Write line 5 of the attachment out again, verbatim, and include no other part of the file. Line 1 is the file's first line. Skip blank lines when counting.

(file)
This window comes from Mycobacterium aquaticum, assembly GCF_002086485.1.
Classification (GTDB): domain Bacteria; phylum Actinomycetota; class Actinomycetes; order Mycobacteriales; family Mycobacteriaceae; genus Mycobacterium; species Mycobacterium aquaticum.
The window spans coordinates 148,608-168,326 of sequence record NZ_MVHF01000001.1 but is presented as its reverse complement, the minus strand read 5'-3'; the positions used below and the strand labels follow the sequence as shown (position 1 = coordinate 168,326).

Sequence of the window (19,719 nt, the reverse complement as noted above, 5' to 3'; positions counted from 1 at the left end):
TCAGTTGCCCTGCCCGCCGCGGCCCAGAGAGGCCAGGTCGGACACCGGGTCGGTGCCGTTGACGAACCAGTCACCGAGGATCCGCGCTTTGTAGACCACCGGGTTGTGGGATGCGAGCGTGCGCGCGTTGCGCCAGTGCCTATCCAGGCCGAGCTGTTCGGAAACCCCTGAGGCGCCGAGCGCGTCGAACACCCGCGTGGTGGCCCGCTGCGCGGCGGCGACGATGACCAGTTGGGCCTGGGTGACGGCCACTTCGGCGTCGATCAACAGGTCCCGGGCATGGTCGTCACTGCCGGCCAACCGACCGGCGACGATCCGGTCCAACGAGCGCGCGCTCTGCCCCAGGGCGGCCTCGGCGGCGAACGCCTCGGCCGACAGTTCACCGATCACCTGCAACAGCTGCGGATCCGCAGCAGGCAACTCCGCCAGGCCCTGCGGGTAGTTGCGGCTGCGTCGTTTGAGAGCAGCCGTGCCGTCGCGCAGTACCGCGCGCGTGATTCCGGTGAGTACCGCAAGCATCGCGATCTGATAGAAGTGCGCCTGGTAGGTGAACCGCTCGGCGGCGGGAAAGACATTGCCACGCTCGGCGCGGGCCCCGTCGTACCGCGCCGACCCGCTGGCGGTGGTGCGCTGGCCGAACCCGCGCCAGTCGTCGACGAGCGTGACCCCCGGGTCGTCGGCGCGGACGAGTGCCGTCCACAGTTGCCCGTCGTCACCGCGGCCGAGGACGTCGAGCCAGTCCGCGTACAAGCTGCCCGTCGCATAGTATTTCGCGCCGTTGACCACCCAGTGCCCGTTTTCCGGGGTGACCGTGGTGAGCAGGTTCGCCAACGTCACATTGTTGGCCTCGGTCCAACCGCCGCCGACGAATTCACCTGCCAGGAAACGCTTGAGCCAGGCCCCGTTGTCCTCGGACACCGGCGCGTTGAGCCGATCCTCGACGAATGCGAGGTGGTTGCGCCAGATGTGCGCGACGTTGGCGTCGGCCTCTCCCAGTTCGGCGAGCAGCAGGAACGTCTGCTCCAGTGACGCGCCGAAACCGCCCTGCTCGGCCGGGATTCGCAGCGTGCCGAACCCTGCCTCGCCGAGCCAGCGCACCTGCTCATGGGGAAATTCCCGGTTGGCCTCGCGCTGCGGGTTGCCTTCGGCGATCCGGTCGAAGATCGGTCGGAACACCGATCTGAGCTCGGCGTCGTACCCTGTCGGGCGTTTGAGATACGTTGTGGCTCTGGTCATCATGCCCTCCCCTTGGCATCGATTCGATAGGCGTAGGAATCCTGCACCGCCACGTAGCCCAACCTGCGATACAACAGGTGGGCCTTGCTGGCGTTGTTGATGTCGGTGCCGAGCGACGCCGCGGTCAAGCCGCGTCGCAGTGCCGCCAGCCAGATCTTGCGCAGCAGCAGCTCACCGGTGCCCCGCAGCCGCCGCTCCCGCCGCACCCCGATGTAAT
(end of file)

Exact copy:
TCAGTTGCCCTGCCCGCCGCGGCCCAGAGAGGCCAGGTCGGACACCGGGTCGGTGCCGTTGACGAACCAGTCACCGAGGATCCGCGCTTTGTAGACCACCGGGTTGTGGGATGCGAGCGTGCGCGCGTTGCGCCAGTGCCTATCCAGGCCGAGCTGTTCGGAAACCCCTGAGGCGCCGAGCGCGTCGAACACCCGCGTGGTGGCCCGCTGCGCGGCGGCGACGATGACCAGTTGGGCCTGGGTGACGGCCACTTCGGCGTCGATCAACAGGTCCCGGGCATGGTCGTCACTGCCGGCCAACCGACCGGCGACGATCCGGTCCAACGAGCGCGCGCTCTGCCCCAGGGCGGCCTCGGCGGCGAACGCCTCGGCCGACAGTTCACCGATCACCTGCAACAGCTGCGGATCCGCAGCAGGCAACTCCGCCAGGCCCTGCGGGTAGTTGCGGCTGCGTCGTTTGAGAGCAGCCGTGCCGTCGCGCAGTACCGCGCGCGTGATTCCGGTGAGTACCGCAAGCATCGCGATCTGATAGAAGTGCGCCTGGTAGGTGAACCGCTCGGCGGCGGGAAAGACATTGCCACGCTCGGCGCGGGCCCCGTCGTACCGCGCCGACCCGCTGGCGGTGGTGCGCTGGCCGAACCCGCGCCAGTCGTCGACGAGCGTGACCCCCGGGTCGTCGGCGCGGACGAGTGCCGTCCACAGTTGCCCGTCGTCACCGCGGCCGAGGACGTCGAGCCAGTCCGCGTACAAGCTGCCCGTCGCATAGTATTTCGCGCCGTTGACCACCCAGTGCCCGTTTTCCGGGGTGACCGTGGTGAGCAGGTTCGCCAACGTCACATTGTTGGCCTCGGTCCAACCGCCGCCGACGAATTCACCTGCCAGGAAACGCTTGAGCCAGGCCCCGTTGTCCTCGGACACCGGCGCGTTGAGCCGATCCTCGACGAATGCGAGGTGGTTGCGCCAGATGTGCGCGACGTTGGCGTCGGCCTCTCCCAGTTCGGCGAGCAGCAGGAACGTCTGCTCCAGTGACGCGCCGAAACCGCCCTGCTCGGCCGGGATTCGCAGCGTGCCGAACCCTGCCTCGCCGAGCCAGCGCACCTGCTCATGGGGAAATTCCCGGTTGGCCTCGCGCTGCGGGTTGCCTTCGGCGATCCGGTCGAAGATCGGTCGGAACACCGATCTGAGCTCGGCGTCGTACCCTGTCGGGCGTTTGAGATACGTTGTGGCTCTGGTCATCATGCCCTCCCCTTGGCATCGATTCGATAGGCGTAGGAATCCTGCACCGCCACGTAGCCCAACCTGCGATACAACAGGTGGGCCTTGCTGGCGTTGTTGATGTCGGTGCCGAGCGACGCCGCGGTCAAGCCGCGTCGCAGTGCCGCCAGCCAGATCTTGCGCAGCAGCAGCTCACCGGTGCCCCGCAGCCGCCGCTCCCGCCGCACCCCGATGTAAT